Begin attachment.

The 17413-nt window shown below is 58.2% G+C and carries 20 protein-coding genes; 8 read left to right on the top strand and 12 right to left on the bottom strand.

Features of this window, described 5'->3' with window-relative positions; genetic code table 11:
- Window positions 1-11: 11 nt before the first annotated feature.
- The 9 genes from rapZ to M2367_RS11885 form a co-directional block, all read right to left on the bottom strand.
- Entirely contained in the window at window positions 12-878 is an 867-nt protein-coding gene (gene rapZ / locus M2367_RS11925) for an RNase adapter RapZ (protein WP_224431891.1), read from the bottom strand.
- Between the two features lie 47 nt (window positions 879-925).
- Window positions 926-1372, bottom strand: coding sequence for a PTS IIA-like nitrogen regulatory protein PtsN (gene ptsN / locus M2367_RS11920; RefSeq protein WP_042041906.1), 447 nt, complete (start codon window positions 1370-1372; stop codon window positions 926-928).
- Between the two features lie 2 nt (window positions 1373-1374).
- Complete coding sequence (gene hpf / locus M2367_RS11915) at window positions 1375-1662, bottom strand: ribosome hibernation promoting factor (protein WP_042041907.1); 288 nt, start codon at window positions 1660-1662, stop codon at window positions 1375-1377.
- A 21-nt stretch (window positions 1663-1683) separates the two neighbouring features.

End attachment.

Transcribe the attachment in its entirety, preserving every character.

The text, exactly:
The 17413-nt window shown below is 58.2% G+C and carries 20 protein-coding genes; 8 read left to right on the top strand and 12 right to left on the bottom strand.

Features of this window, described 5'->3' with window-relative positions; genetic code table 11:
- Window positions 1-11: 11 nt before the first annotated feature.
- The 9 genes from rapZ to M2367_RS11885 form a co-directional block, all read right to left on the bottom strand.
- Entirely contained in the window at window positions 12-878 is an 867-nt protein-coding gene (gene rapZ / locus M2367_RS11925) for an RNase adapter RapZ (protein WP_224431891.1), read from the bottom strand.
- Between the two features lie 47 nt (window positions 879-925).
- Window positions 926-1372, bottom strand: coding sequence for a PTS IIA-like nitrogen regulatory protein PtsN (gene ptsN / locus M2367_RS11920; RefSeq protein WP_042041906.1), 447 nt, complete (start codon window positions 1370-1372; stop codon window positions 926-928).
- Between the two features lie 2 nt (window positions 1373-1374).
- Complete coding sequence (gene hpf / locus M2367_RS11915) at window positions 1375-1662, bottom strand: ribosome hibernation promoting factor (protein WP_042041907.1); 288 nt, start codon at window positions 1660-1662, stop codon at window positions 1375-1377.
- A 21-nt stretch (window positions 1663-1683) separates the two neighbouring features.